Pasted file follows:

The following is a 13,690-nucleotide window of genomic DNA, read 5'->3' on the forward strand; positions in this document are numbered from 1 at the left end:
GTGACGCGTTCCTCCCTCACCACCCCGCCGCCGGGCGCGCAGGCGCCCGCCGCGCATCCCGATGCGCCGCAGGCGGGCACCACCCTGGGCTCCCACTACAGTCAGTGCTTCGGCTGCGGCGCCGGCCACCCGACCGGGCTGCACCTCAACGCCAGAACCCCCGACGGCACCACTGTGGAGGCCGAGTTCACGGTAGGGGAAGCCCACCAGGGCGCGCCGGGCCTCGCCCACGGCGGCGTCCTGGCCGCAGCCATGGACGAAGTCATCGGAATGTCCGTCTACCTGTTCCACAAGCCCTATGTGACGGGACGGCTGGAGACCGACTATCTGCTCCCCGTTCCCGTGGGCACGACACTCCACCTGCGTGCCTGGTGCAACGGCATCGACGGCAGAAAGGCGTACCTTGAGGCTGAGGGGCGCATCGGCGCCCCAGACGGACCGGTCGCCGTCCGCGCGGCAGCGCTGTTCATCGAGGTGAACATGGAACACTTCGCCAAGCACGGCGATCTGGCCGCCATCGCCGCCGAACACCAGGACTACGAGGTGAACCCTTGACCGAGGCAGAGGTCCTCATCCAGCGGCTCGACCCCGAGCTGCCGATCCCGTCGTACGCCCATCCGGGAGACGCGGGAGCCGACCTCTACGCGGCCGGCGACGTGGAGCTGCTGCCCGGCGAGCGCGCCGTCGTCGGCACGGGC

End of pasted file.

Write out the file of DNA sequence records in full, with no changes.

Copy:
The following is a 13,690-nucleotide window of genomic DNA, read 5'->3' on the forward strand; positions in this document are numbered from 1 at the left end:
GTGACGCGTTCCTCCCTCACCACCCCGCCGCCGGGCGCGCAGGCGCCCGCCGCGCATCCCGATGCGCCGCAGGCGGGCACCACCCTGGGCTCCCACTACAGTCAGTGCTTCGGCTGCGGCGCCGGCCACCCGACCGGGCTGCACCTCAACGCCAGAACCCCCGACGGCACCACTGTGGAGGCCGAGTTCACGGTAGGGGAAGCCCACCAGGGCGCGCCGGGCCTCGCCCACGGCGGCGTCCTGGCCGCAGCCATGGACGAAGTCATCGGAATGTCCGTCTACCTGTTCCACAAGCCCTATGTGACGGGACGGCTGGAGACCGACTATCTGCTCCCCGTTCCCGTGGGCACGACACTCCACCTGCGTGCCTGGTGCAACGGCATCGACGGCAGAAAGGCGTACCTTGAGGCTGAGGGGCGCATCGGCGCCCCAGACGGACCGGTCGCCGTCCGCGCGGCAGCGCTGTTCATCGAGGTGAACATGGAACACTTCGCCAAGCACGGCGATCTGGCCGCCATCGCCGCCGAACACCAGGACTACGAGGTGAACCCTTGACCGAGGCAGAGGTCCTCATCCAGCGGCTCGACCCCGAGCTGCCGATCCCGTCGTACGCCCATCCGGGAGACGCGGGAGCCGACCTCTACGCGGCCGGCGACGTGGAGCTGCTGCCCGGCGAGCGCGCCGTCGTCGGCACGGGC